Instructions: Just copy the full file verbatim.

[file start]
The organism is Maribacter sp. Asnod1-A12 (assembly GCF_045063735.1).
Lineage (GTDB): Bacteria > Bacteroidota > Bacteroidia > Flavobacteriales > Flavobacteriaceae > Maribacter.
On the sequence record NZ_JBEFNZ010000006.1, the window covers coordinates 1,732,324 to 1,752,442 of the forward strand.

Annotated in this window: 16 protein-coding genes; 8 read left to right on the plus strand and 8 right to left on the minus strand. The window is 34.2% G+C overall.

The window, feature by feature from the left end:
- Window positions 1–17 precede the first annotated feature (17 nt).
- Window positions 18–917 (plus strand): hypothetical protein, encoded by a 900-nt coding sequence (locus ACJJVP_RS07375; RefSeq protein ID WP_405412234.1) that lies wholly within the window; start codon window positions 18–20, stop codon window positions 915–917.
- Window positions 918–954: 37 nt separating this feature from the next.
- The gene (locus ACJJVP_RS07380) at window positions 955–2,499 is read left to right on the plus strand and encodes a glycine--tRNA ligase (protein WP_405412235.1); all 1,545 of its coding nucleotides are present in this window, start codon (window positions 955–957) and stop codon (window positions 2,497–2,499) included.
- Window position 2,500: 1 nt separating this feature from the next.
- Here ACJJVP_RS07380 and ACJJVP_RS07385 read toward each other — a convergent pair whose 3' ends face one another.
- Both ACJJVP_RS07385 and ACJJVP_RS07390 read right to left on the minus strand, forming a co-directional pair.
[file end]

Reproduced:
The organism is Maribacter sp. Asnod1-A12 (assembly GCF_045063735.1).
Lineage (GTDB): Bacteria > Bacteroidota > Bacteroidia > Flavobacteriales > Flavobacteriaceae > Maribacter.
On the sequence record NZ_JBEFNZ010000006.1, the window covers coordinates 1,732,324 to 1,752,442 of the forward strand.

Annotated in this window: 16 protein-coding genes; 8 read left to right on the plus strand and 8 right to left on the minus strand. The window is 34.2% G+C overall.

The window, feature by feature from the left end:
- Window positions 1–17 precede the first annotated feature (17 nt).
- Window positions 18–917 (plus strand): hypothetical protein, encoded by a 900-nt coding sequence (locus ACJJVP_RS07375; RefSeq protein ID WP_405412234.1) that lies wholly within the window; start codon window positions 18–20, stop codon window positions 915–917.
- Window positions 918–954: 37 nt separating this feature from the next.
- The gene (locus ACJJVP_RS07380) at window positions 955–2,499 is read left to right on the plus strand and encodes a glycine--tRNA ligase (protein WP_405412235.1); all 1,545 of its coding nucleotides are present in this window, start codon (window positions 955–957) and stop codon (window positions 2,497–2,499) included.
- Window position 2,500: 1 nt separating this feature from the next.
- Here ACJJVP_RS07380 and ACJJVP_RS07385 read toward each other — a convergent pair whose 3' ends face one another.
- Both ACJJVP_RS07385 and ACJJVP_RS07390 read right to left on the minus strand, forming a co-directional pair.